On July 28, the WHO African Region will join the global celebration of the World Hepatitis Day. The theme “Test. Treat. Hepatitis” draws attention to hepatitis B and C virus infections that cause long term (chronic) inflammation of the liver that leads to extensive scarring, liver cancer and untimely death. The goal of the World Hepatitis Day is to raise awareness of these infections and the importance of testing early because treatment is readily available.
Worldwide, there are 323 million people infected with Hepatitis B or C virus, a burden 10 times larger than the HIV epidemic. Over 1.4 million people die annually from liver disease caused by untreated infection including two out of every three liver cancer deaths.
In Africa, hepatitis B and C is a silent epidemic affecting over 70 million people. Among infected persons, 9 out of every 10 have never been tested because of lack of awareness and poor access to testing and treatment. I share the story of Bari, a 23-year-old boy who was diagnosed with Hepatitis B infection. His older sister developed yellow eyes and swollen belly, and recently died of liver cancer. “It was horrifying to discover the cause of her illness was hepatitis B infection. We must have become infected through minor cuts and close contact in childhood. We did not know that the infection could be silent for so long and its consequences so devastating.”
There is hope for Bari and millions like him. Cost effective medicines are available to control hepatitis B infection and prevent liver disease. Also, the Hepatitis B vaccine given at birth, together with infant vaccination, prevents over 95% of new infections that leads to liver cancer in later life. For Hepatitis C, newly available treatment can cure the infection in almost all patients within 12 weeks.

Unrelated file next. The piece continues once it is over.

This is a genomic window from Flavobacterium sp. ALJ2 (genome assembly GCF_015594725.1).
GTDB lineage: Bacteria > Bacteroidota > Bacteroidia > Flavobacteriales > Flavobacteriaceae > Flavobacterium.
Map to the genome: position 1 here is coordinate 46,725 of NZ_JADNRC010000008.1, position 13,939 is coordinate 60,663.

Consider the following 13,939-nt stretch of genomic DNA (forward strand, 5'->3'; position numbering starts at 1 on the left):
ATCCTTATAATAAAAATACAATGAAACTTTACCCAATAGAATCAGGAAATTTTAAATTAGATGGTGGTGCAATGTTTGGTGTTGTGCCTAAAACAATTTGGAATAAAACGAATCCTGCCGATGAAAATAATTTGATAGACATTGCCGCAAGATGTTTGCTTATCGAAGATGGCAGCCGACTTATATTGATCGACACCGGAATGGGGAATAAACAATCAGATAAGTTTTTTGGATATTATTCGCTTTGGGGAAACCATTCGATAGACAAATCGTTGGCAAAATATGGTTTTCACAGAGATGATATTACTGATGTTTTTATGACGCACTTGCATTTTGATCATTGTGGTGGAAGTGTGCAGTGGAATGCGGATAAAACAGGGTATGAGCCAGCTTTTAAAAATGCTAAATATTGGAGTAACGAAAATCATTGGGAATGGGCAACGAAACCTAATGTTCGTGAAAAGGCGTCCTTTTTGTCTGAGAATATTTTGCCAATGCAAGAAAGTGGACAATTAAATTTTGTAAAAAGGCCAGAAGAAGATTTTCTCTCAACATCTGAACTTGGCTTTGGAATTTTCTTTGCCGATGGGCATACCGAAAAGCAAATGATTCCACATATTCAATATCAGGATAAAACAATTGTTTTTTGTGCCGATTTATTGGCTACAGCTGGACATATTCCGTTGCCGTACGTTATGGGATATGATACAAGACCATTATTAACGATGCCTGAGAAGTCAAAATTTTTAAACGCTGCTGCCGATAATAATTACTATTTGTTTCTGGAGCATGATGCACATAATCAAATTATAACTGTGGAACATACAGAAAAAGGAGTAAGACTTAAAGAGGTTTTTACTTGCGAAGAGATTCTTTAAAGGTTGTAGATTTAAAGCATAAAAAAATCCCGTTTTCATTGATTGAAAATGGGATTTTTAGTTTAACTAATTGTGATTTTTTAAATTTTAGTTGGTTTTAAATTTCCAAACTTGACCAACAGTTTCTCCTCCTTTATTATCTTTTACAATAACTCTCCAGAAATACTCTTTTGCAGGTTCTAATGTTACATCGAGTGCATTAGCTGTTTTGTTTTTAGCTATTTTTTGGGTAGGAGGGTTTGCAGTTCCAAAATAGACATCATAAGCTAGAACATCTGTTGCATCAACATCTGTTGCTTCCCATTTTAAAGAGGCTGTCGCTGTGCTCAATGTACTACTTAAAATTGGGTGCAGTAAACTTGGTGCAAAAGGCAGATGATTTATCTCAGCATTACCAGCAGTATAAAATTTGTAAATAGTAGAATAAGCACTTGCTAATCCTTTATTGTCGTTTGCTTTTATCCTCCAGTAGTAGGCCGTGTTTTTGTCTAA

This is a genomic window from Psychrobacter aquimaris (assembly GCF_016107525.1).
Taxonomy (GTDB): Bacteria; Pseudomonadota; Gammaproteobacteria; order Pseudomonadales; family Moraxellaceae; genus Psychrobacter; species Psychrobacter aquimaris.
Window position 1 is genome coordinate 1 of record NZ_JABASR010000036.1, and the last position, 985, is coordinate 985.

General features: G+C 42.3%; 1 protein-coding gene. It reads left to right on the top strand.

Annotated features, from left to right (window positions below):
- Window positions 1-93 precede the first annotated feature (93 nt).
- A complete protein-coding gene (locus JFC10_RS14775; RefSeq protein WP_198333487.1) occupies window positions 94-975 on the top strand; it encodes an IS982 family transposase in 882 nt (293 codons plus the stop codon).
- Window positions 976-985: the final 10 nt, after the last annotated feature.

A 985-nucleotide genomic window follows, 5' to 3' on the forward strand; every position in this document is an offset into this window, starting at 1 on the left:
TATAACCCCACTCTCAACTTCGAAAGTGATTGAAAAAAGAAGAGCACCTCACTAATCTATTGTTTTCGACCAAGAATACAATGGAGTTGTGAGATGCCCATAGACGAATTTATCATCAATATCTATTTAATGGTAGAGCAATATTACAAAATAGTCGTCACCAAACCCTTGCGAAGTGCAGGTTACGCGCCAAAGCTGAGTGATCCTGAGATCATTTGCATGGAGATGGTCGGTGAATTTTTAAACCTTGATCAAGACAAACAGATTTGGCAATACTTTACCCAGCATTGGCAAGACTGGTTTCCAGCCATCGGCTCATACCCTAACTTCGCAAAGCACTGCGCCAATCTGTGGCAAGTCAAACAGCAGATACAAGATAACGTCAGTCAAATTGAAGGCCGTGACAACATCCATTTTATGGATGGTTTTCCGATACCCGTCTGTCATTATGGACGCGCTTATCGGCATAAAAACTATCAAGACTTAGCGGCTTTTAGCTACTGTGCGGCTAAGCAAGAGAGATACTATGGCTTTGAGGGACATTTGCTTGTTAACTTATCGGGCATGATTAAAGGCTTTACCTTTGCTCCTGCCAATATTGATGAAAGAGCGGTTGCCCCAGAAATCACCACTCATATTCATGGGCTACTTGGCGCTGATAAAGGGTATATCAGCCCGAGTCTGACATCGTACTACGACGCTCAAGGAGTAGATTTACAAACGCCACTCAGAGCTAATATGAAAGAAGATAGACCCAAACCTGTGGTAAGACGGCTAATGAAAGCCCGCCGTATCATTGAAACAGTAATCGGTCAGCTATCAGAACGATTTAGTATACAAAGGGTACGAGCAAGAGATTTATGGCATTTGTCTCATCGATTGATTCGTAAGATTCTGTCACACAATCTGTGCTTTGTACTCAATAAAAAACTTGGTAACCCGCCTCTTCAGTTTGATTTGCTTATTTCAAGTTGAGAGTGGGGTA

Today, I call on Member States to develop costed, National strategic Plans to serve as roadmaps for elimination of viral hepatitis. I urge countries to invest in the hepatitis response by scaling up domestic funding, and providing testing and treatment facilities, leveraging on the existing health infrastructure for HIV and other infectious disease.
WHO commends the efforts of the Global Fund in providing testing and treatment for Hepatitis C among patients receiving HIV care, and call on other partners to support the hepatitis response in Africa.
Health care workers, non-governmental organizations, civil society and people living with viral hepatitis must play a vital role in raising awareness and promoting testing and treatment for Hepatitis B and C. I call on researchers to work on simplifying testing and treatment, and find a cure for hepatitis B infection and a vaccine for hepatitis C.
WHO will continue to provide Member States with support and opportunities for regional and international collaboration. We have a vision of an Africa free of viral hepatitis by 2030 and everyone everywhere should have access to testing, diagnosis and treatment.
Now is the time to Test, the time to Treat, and the time to Cure Hepatitis.